Fast-forward to 1996: those estimable RPM people resurrected the concept with Wirtz' help, pulling together every surviving recording, several released as singles at the time under various names. The 'completed' concept is something of a toytown-psych classic, although those with delicate constitutions should possibly steer clear of its more twee aspects. Grocer Jack is one of its standout tracks, unsurprisingly, as are Sam (another single) and (He's Our Dear Old) Weatherman, originally released under Wirtz' own name in 1968. Most of the concept used (expensive) string sections, but Abbey Road's notorious MkII Mellotron (as used by The Beatles and many others) was hauled out for a couple of tracks, with probable flute stabs on On A Saturday and Mellotron accordion (don't know which) on (He's Our Dear Old) Weatherman, although it's hardly essential listening on the Mellotron front.
So; a classic of its type, despite the album actually being rather overlong for the style, although I'm sure Wirtz is happy with the end result. Don't bother for the Mellotron, but worth hearing for UK psych fans.
She (1996, 38.48) ***/½
Ready to Wear
Love is Wrong
Bleus (All the Rage)
Sleeping With Girls
His Eye, it's Wandering
|Loander My Guitar
Loander My Sitar
Please Don't Talk About Me (When I'm Gone)
Lady of Love
Willie Wisely (possibly even, although improbably, his real name) has been around for twenty-odd years now, peddling his highly individual brand of powerpop, slowly gaining a name for himself. 1996's She (presumably name in honour of the Rider Haggard novel) is his third album, a decent enough release with one major problem (as has been pointed out in other online reviews): its diversity. Variety is the spice of life, but this almost sounds like a various artists compilation, veering between the rock'n'roll of Ready To Wear, the soul-ish brass-driven Love Is Wrong and several tracks that sound slightly too close to ELO for comfort. Best track? Probably the witty Loander My Guitar, followed by Loander My Sitar.
Although John "Strawberry" Fields is credited with Chamberlin on Vagabond, it's actually to be heard on the closing seconds of the previous track, Love Is Wrong, with a few seconds of that weird solo male voice that sounds so unlike anything produced by a Mellotron.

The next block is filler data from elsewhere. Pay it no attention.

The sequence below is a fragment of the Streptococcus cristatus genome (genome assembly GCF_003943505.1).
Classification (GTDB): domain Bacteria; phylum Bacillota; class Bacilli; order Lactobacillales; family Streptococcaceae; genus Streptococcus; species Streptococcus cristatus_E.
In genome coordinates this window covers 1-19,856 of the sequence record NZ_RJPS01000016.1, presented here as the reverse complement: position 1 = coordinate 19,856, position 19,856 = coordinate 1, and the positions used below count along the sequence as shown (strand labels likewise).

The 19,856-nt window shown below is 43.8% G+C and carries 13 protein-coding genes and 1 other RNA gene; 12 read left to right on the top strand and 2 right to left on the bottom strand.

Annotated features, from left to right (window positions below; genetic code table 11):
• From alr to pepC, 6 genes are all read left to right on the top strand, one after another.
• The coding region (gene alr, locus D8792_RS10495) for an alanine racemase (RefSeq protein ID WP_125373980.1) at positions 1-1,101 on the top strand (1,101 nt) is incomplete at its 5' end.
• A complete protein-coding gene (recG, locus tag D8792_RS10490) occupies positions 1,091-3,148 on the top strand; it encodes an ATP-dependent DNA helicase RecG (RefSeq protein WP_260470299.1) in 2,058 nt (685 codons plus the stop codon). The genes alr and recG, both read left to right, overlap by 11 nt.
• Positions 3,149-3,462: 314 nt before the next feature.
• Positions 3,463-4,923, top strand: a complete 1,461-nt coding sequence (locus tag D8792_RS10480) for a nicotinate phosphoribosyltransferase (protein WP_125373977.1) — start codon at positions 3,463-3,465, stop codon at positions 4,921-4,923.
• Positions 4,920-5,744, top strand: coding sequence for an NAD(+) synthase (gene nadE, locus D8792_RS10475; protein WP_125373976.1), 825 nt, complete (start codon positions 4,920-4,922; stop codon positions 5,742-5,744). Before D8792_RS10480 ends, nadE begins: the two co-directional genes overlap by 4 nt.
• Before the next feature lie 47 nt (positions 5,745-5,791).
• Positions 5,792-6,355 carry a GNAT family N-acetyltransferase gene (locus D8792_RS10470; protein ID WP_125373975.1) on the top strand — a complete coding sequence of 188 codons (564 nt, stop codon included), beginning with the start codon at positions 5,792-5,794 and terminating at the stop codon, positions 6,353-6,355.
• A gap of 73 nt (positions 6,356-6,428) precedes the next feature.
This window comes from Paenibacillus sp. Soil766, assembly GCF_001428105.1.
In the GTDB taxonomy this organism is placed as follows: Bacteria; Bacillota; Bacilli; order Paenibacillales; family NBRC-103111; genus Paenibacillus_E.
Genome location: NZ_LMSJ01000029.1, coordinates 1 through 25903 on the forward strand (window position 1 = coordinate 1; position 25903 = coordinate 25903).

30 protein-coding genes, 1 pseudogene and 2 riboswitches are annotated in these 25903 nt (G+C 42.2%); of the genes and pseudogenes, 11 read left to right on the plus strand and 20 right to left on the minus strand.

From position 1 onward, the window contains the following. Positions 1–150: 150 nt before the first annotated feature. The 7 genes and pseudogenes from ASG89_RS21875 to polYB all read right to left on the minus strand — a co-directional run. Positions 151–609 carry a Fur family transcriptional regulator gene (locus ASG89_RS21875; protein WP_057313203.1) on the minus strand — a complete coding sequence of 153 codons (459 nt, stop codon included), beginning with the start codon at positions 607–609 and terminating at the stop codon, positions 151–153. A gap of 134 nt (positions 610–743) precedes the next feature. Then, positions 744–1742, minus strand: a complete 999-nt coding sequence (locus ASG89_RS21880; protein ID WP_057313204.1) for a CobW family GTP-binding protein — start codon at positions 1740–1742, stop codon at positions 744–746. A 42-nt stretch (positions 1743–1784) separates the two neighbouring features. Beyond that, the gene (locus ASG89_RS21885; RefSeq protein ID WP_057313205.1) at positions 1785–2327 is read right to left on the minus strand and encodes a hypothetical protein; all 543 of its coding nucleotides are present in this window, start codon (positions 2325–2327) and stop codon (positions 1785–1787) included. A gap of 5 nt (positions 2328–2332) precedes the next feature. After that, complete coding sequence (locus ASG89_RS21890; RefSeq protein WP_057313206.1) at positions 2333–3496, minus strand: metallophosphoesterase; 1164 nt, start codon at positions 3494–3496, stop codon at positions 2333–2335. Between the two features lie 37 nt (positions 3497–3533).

See: Samples etc.
Wishbone Four (1973, 43.09) **½/TSo Many Things to Say
Ballad of the Beacon
No Easy Road
Everybody Needs a Friend
Sing Out the Song
Wishbone Ash's fourth album had them sticking pretty closely to the template they'd laid down a couple of years earlier, although without the strength of songwriting they'd displayed on Argus. The album opens with an uncharacteristically rocking number, So Many Things To Say, with a more insipid take on the style on No Easy Road. Most of the rest of Wishbone Four sits firmly in soft-rock territory; you can't even excuse it by saying it has prog tendencies, with Sorrel moving beyond straight balladry into the country area.
Mellotron strings on Everybody Needs A Friend from George Nash, to no great effect, I'm afraid. I don't like to be so down on 'The Ash', but this album is actually quite soporific in places and even the 'rock' er, doesn't. Argus may not be the heaviest album ever, but at least the songs stand up over 30 years later. The same cannot be said for the bulk of Wishbone Four.
Hiroshima (1971, 34.19) **½/T½
This Time Tomorrow
She Belongs to the Night
Ever Since I Can Remember
We're Gonna Change All This
United States of Europe '79
|I Wrote a Song
Wishful Thinking seem to've picked up a reputation for being slightly psychedelic, or even progressive, although going by their best-known album, 1971's Hiroshima, they were dyed-in-the-wool soft rock outfit. The title (and best) track (much-covered since) was a massive hit in Germany, leading the band to decamp there for a while, but it doesn't look like they made another album in their lifetime. The album isn't awful, but most of it glides gently by, leaving little impression on the synapses, making it unsurprising that the original release isn't currently available.
An uncredited keyboard player adds Mellotron strings to Hiroshima itself and flutes to 1984, although only the title track utilises it to any great effect. There's a compilation available called Wishful Thinking that includes both of Hiroshima's Mellotron tracks, which might be worth picking up if you see it cheap enough, but if I were you, I wouldn't go too far out of your way for this rather unexciting band.
The Alchemist (2007, 43.14) ****/TWalk Between the Lines
If Crimson Was Your Colour
Witchcraft are current purveyors of early '70s-sounding hard rock and make no mistake, this is defiantly hard rock, not heavy metal; the guitars are 'overdriven', not 'distorted'. The Alchemist is their third album, sounding like a long-lost classic from 1972, only with better production and a (welcome) lack of period detail, such as the diversions into non-complimentary styles favoured by various bands of the era, presumably in the name of 'variety'. The riffs actually sound like riffs, not basic chord sequences with some fiddly-diddly two-note nonsense over the top (see: just about any current band that Classic Rock mag go wild about) and the material overall is fresh-sounding, given that it's heavily reliant on a 35 year-old style for inspiration. Best track? Maybe
Mellotron from noted Finnish Mellotron owner/player Tom Hakava, with massed cellos on Samaritan Burden and a brief string part on (I think) part 2 of the quarter-hour closing title track. All in all, a pretty cool album, I have to say, on what has to be the best label for hard rock these days, Rise Above and not just because I used to be (sort of) signed to them in Litmus. Next to no Mellotron, sadly, compared to how they could have used it, but then, live reproduction might have been difficult. Listen, if you have any vestigial interest in that '70s hard rock thang, buy this album and help both the band and the label. Very much worth the effort.